The June celebration began with a ribbon-cutting ceremony for Ernst Leitz Wetzlar GmbH, housed among the ensemble of buildings on the sizable tract of land where the company broke ground in 2016. Appearing alongside a number of political dignitaries were Dr. Andreas Kaufmann, owner of Ernst Leitz Wetzlar and chairman of the Leica Camera AG advisory board; Matthias Harsch, CEO of Leica Camera AG; and Gerhard Baier and Dr. Aurelian Dodoc, co-managing directors of Ernst Leitz Wetzlar GmbH.
Guests were then invited to tour the Leitz-Park grounds, where they were introduced to an array of facilities and services: the main Leica Camera AG headquarters and production facility, where the company manufactures its still-photography lenses on site; the production facility for Ernst Leitz Wetzlar GmbH, where cinema lenses are manufactured; the Leica Camera AG New Building, which houses a museum, the company archive, a photo studio and the Leica Museum Shop; the recently opened Living Ernst Leitz Hotel, which accommodated VIP guests over the weekend in some of its 129 rooms; and an office tower whose ground floor is occupied by the Ernst Leitz Werksträtten GmbH, where visitors could enjoy a sneak preview of Leica’s new L1 and L2 wristwatches — the first products produced by the newly established workshop division, which will produce, and not merely license, Leica-branded luxury goods.
In addition to lectures by artists and prominent Leica executives, activities included guided behind-the-scenes tours of the production facilities; various exhibitions (including “Eyes Wide Open! 100 Years of Leica Photography,” which presented handsome prints of iconic images captured with the company’s cameras and lenses); and hands-on sessions exploring various photography disciplines, including tips on shooting automobiles, food, sports, portraits and more. Food and drinks were served in the Leitz-Park Piazza, a large open area set up with long, picnic-style tables that encouraged conversation; the Leitz Café; and in the Leica Marquee, where the company presented a concert and other entertainment.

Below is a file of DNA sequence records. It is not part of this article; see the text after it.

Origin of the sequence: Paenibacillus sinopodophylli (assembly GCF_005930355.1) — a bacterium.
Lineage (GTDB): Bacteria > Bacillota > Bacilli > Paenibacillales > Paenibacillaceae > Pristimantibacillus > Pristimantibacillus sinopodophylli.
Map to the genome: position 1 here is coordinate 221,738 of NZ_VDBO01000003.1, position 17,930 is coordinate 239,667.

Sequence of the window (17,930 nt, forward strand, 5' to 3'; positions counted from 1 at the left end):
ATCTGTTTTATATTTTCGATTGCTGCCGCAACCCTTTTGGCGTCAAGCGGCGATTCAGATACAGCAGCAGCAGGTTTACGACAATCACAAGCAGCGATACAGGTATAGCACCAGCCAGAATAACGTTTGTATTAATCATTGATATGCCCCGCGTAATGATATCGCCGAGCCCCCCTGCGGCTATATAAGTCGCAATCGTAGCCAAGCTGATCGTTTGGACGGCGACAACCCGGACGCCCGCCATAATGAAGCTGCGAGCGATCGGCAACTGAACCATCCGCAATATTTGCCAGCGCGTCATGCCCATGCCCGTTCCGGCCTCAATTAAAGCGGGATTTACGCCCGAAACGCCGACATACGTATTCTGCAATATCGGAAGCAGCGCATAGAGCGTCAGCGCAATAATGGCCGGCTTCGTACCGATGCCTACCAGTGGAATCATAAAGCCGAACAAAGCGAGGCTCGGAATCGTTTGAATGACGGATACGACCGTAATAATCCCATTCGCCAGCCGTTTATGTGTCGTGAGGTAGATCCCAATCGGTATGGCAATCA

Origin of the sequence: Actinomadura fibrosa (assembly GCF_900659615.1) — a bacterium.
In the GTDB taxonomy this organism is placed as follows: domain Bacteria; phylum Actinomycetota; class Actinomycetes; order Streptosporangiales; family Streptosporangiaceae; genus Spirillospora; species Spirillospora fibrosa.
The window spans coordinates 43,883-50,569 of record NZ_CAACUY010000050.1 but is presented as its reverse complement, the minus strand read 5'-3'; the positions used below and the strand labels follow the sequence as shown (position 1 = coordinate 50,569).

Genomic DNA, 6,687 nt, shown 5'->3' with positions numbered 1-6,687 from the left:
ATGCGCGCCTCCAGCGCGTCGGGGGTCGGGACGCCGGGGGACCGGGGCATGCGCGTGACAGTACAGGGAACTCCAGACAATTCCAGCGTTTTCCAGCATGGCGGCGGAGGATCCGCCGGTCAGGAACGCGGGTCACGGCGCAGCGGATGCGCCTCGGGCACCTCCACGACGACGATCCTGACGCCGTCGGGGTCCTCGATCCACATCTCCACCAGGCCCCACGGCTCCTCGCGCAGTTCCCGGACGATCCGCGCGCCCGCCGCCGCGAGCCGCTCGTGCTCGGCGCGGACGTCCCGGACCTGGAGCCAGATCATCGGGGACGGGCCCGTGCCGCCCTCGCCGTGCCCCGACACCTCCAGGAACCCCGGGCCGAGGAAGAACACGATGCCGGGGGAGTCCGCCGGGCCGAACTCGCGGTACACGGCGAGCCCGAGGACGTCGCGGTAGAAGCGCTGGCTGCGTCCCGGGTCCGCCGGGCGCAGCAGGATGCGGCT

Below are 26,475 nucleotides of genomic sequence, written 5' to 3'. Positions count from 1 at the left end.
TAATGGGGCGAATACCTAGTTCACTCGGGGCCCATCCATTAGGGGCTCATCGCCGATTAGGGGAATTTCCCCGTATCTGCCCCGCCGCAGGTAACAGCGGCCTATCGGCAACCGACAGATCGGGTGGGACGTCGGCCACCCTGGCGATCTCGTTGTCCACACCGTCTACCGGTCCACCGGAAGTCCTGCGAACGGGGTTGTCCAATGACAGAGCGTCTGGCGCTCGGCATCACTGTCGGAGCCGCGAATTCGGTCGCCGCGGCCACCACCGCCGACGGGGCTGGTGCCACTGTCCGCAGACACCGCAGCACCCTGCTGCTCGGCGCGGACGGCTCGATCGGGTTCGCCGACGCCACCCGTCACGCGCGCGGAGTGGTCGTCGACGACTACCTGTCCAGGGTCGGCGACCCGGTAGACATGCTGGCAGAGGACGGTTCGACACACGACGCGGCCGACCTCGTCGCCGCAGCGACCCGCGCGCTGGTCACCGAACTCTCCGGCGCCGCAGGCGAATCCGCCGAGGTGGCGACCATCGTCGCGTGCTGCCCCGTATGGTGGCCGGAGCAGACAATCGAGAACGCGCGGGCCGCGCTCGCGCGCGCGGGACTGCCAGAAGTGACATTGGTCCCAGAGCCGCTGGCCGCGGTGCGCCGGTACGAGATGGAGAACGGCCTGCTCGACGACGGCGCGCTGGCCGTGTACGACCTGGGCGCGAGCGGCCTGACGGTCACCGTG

Addressing the rebranding of CW Sonderoptic and Leica’s ongoing foray into cinema lenses, Baier noted, “As the whole [cinema-lens] project started in 2008, when Dr. Kaufmann founded CW Sonderoptic, the original idea was to make these lenses at Leica. But we soon realized that it would be a real challenge, based on the factory we had. We didn’t have [the cine-lens] experience [in terms of] how to do it, the machines that were needed, the tooling, [and the] time required to process the individual parts. It soon became pretty clear that it could not be done at the Leica factory, as we’d originally thought.